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Author Topic: Re-thinking spin dynamics for world's largest top  (Read 9336 times)

jim in paris

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Re: Re-thinking spin dynamics for world's largest top
« Reply #15 on: March 30, 2012, 04:15:27 PM »

hi joe hi all
i think there's still a lot more power to gain with the team of people dragging the rope: i have seen a team from Thailand working together at a kite festival
it's the traditional "chula" kite that they maneuver with 10 people
they run and drag the rope in the movement with very precise gestures and the whole thing in a small perimeter.. they kind of run in a circular motion and the effect energy produced is stunning
i have watched them train one morning at Dieppe: they warm up , stretch, wear the same white gloves , it's almost like sports team
you could work in that direction too

besides : have you ever thought of profiting from the spin to insert a power generator in the top?


jim

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JMauk

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Re: Re-thinking spin dynamics for world's largest top
« Reply #16 on: April 05, 2012, 10:08:53 PM »

Hi, getting caught up on some posts.

Alan, one of the stipulations of Guinness for this particular category is that it is presumed to be spun by a string or rope pull.  I am not sure how the Japanese did their 1986 record top.  But it seemed to me that the stipulations I received from Guinness were kind of a response to what the Japanese had done and Guinness made it much more strict this time to be sure any record breaker was obviously and visually parallel to recognizable spin tops in existence.  I have noticed they now have a mechanical top category for longest spinning top by a toy company in Viet Nam.  They are not spun by string.  It is very unclear to me how Guinness actually categorizes top spinning records, seems to be on an as-needed basis.  I will copy the stipulations they sent to me for my attempt in the largest spinning top category.

Claim ID: 354939
Membership Number: 312585

Dear Rev Joseph Mauk,

Thank you for your enquiry regarding your intention to attempt the record for 'Largest spinning top'.

RECORD

The current record (current as at the date of this letter) is:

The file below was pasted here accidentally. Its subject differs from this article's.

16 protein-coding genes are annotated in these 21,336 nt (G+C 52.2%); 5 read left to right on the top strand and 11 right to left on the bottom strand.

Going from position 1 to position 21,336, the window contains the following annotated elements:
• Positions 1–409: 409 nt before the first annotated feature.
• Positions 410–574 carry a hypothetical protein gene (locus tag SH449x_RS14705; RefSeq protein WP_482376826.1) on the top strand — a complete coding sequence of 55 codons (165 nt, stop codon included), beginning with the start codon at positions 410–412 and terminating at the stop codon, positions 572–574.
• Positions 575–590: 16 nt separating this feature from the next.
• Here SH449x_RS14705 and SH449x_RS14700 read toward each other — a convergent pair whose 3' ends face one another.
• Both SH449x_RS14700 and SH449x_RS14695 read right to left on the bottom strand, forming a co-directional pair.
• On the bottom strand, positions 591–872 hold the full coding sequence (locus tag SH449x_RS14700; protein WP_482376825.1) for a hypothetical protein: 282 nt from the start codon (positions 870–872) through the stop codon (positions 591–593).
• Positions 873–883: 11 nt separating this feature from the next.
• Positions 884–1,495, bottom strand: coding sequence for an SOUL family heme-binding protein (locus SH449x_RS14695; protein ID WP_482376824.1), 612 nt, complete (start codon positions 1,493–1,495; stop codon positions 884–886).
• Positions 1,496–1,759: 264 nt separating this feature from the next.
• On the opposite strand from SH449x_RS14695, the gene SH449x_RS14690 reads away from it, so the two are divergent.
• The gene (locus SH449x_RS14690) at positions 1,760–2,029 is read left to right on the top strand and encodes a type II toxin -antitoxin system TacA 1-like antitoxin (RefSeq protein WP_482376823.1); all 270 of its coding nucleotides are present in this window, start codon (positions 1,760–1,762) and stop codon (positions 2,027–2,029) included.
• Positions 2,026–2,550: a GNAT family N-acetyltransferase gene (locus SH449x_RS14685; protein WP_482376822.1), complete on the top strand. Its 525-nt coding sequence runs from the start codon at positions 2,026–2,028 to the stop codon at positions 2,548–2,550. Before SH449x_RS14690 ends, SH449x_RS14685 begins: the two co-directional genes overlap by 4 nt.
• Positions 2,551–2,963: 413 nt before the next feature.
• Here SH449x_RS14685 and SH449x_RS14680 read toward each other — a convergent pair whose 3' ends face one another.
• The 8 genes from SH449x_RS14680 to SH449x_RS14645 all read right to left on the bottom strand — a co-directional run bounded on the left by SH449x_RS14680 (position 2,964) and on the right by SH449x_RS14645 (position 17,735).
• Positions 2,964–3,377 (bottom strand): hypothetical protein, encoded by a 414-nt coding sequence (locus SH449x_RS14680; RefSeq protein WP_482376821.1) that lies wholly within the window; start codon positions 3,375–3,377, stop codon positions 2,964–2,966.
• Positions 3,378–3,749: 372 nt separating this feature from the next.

A team of 25 from the Mizushima Plant of Kawasaki Steel Works in Okayama, Japan created the world's largest spinning top 2 m. (6 ft. 6.75 in.) tall and 2.6 m. (8 ft. 6.25 in.) in diameter, weighing 360 kg. 793.6 lb., and spun it for a record-breaking 1 hr. 21 min. 35 sec. on November 3, 1986.


RULES for this record

We have attached the specific set of Guidelines for this record category which detail the requirements and rules you must follow during your record attempt. You must ensure that all those participating at the record attempt are aware of the contents of these Guidelines.

These Guidelines are appropriate for attempting this particular record as at the date of this letter. However, please be aware that as and when required, the Guidelines may be updated by Guinness World Records and without directly contacting to you.

LARGEST SPINNING TOP
DEFINITION OF RECORD
This record is for the largest item in terms of physical size.
This record may be attempted by an individual or a team of unlimited size.
This record is measured in (metres and centimetres / square metres / litres etc)
GUIDELINES FOR ‘LARGEST SPINNING TOP’
1. For the purposes of the record a spinning top is defined as a toy that can be
spun on an axis, balancing on a point. This motion is produced by holding the
axis firmly while pulling a string. An internal weight then rotates, producing an
overall circular motion.
2. The top must be an outsized to scale replica of an existing, commercially
available top.
3. This category is open to all spinning tops and will not be further subcategorized
by the specific type of top used in the attempt.
4. The item must be demonstrated to spin freely and without being attached to any
frame, like a normal sized top would in front of the witnesses.
5. To be acceptable the item must surpass the current record in all dimensions.
GENERAL ‘MANUFACTURED ARTICLE’ GUIDELINES
§ The name of the organisation, company or person(s) making the attempt must
be given, along with the date and place.
§ The event must take place in a public place or in a venue open to public
inspection.
§ Even if items are not made by commercial/professional enterprises, reasonable
standards of workmanship are required.
§ The item you elect to manufacture must be operable as the regularly sized
version. For example, if you are making the smallest television, it must be
capable of receiving a clear picture; or if you are making the largest guitar, it
must be playable.